It sounds so petty, but being unable to enjoy a meal with someone is SUCH A PAIN. Because you have to eat multiple meals every single day, so it's bound to come up constantly. And what makes it even more irritating is that you can't really say anything. I mean, you can't criticize something as personal and petty as eating speed. But people need to adjust their speed to match their company! It's basic politeness! And I can/will try to eat fastER, but I'm not going to sit there shoveling food in my mouth and not making any conversation, because we're not in boot camp ffs.

Well tbh if I can't eat at a table or in a place where I can comfortably relax and enjoy my food (I love eating popcorn in bed), I'd rather not eat at all. Like how many people are fine eating in their cars? Or while WALKING even? What's the point, I'd rather be hungry than eat standing up or with the steering wheel right in my face.
posted by rue72 at 7:17 PM on March 23, 2015


Oh and also Whelk, I'm glad you posted this today, because last night I was eating some lamb chops and got to my favorite part -- digging the marrow out and eating it off my knife -- and I started thinking that I might actually have some very old silver marrow spoons buried in the back of this one particular drawer (though in the end, I didn't bother to check), and of course all that made me think of you.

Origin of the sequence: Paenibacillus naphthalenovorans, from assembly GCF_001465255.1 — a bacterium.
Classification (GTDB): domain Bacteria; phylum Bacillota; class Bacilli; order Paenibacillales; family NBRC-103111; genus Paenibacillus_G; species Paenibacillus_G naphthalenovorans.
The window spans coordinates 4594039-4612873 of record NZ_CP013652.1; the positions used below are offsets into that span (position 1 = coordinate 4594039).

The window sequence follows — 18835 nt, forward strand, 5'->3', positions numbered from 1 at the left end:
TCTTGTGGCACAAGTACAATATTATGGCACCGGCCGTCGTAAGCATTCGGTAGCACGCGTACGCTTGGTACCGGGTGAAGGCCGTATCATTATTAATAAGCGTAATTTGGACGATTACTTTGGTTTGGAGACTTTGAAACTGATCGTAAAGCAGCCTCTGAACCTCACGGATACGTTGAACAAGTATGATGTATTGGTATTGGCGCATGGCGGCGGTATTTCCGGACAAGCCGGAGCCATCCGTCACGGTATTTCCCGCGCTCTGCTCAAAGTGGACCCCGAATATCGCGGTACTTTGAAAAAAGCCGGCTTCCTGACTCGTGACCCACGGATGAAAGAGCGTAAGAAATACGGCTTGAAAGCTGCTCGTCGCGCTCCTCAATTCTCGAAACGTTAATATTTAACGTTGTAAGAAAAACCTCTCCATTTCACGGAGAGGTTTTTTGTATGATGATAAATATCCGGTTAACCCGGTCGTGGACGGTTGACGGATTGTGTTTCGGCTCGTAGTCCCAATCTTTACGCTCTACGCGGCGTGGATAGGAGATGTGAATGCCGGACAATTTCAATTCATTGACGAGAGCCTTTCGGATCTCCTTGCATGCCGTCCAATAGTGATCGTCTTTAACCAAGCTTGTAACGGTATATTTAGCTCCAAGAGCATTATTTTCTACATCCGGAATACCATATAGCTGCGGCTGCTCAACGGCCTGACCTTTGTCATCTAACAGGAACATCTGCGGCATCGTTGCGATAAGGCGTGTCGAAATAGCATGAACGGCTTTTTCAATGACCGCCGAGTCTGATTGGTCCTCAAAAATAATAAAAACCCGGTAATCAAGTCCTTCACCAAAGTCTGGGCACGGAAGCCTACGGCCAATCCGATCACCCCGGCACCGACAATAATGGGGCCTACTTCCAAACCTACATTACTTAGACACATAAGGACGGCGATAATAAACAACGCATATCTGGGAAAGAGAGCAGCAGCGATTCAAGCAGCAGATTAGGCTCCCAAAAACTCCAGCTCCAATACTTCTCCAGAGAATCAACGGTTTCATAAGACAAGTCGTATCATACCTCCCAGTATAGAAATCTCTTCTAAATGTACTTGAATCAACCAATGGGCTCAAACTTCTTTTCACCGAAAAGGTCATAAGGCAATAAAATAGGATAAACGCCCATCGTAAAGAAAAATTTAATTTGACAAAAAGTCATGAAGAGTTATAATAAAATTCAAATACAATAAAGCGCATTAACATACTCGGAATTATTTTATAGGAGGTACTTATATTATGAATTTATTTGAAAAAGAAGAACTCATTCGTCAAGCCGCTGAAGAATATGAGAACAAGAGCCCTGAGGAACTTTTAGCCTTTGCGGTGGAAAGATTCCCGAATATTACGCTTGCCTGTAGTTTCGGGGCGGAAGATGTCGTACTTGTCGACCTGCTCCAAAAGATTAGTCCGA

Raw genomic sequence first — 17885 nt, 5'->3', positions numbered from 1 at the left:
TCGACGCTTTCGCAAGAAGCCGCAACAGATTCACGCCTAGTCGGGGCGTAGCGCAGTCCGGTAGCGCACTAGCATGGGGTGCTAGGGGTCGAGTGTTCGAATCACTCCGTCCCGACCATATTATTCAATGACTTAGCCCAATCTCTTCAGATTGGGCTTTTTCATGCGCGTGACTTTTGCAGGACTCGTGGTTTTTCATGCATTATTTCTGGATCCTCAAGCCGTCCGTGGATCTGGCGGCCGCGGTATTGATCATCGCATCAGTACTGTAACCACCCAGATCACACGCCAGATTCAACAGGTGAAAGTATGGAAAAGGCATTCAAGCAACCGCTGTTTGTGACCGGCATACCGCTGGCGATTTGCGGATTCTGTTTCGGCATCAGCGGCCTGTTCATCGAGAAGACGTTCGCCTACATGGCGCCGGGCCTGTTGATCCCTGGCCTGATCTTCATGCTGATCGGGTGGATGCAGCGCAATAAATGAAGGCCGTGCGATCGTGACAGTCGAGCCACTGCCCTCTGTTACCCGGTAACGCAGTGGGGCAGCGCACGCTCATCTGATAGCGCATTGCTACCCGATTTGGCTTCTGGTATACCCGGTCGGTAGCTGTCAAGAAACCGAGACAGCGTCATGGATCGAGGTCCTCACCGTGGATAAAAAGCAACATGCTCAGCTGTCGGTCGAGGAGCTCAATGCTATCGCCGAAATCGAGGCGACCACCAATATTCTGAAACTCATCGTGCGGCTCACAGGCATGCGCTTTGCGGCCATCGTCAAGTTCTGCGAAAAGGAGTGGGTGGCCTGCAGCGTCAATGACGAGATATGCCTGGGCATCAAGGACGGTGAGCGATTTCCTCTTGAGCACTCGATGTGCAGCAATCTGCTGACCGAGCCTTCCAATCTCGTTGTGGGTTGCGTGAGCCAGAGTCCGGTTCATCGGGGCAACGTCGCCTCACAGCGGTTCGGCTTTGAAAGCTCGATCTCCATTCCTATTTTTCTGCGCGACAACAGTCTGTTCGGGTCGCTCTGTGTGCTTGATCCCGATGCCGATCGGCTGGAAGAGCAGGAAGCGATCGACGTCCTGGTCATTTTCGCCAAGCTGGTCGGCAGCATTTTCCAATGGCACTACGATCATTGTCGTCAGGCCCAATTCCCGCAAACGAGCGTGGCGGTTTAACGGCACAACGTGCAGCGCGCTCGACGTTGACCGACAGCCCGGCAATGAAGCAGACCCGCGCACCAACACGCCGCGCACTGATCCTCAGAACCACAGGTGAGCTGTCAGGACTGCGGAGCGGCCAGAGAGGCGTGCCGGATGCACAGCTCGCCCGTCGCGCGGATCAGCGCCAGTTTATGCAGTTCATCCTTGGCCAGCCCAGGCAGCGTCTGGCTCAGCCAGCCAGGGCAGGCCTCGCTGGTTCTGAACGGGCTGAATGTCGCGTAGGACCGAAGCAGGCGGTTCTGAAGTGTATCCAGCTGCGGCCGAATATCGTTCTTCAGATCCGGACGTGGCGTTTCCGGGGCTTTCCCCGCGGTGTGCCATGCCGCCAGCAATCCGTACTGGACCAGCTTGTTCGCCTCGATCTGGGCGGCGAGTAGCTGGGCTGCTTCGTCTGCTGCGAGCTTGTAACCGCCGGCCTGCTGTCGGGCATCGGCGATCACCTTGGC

posted by rue72 at 7:20 PM on March 23, 2015


Is eating out basically the only time a lot of couples or families actually eat together, at the same table? Or at a table at all?

This is actually the breakthrough pitch for the fast food chain Burger Chef on Mad Men, the idea of a fast food place as surrogate family dining room where all the problems and issues have been taken care of.
posted by The Whelk at 7:44 PM on March 23, 2015 [1 favorite]


I got a secretary desk with pigeonholes and a roll top for my bills and BEST $98 I EVER SPENT because it can sit in the living room and I can ROLL THE TOP DOWN to hide the paperwork mess. Just saying. If your paperwork has taken over your table, A+++ would pigeonhole again.
posted by Eyebrows McGee at 9:04 PM on March 23, 2015 [1 favorite]


I am for eating at the kitchen table or even a breakfast bar. I refuse to eat in front of the TV anymore because it is deeply tied up in the era where I was drunk/hungover 90% of the time, alone, and depressed. Also, food gets everywhere.
posted by Kitteh at 4:03 AM on March 24, 2015


> paperwork/mail center

But then what do you keep on your kitchen counter?
posted by The corpse in the library at 7:43 PM on March 24, 2015


.....fruit?
posted by The Whelk at 8:22 PM on March 24, 2015 [1 favorite]


You could go old-fashioned tavern and have the table fold up onto the wall.

One of the small schools I went to had tables like that in the gym, because there apparently wasn't enough room or money or something for a separate cafeteria. By the time I got there, we just got our lunch in the kitchen and took it back to eat at our desks in the classrooms, but apparently they had used to pull them down every day at lunchtime. We only used them for special occasions.
posted by The Underpants Monster at 4:36 PM on March 25, 2015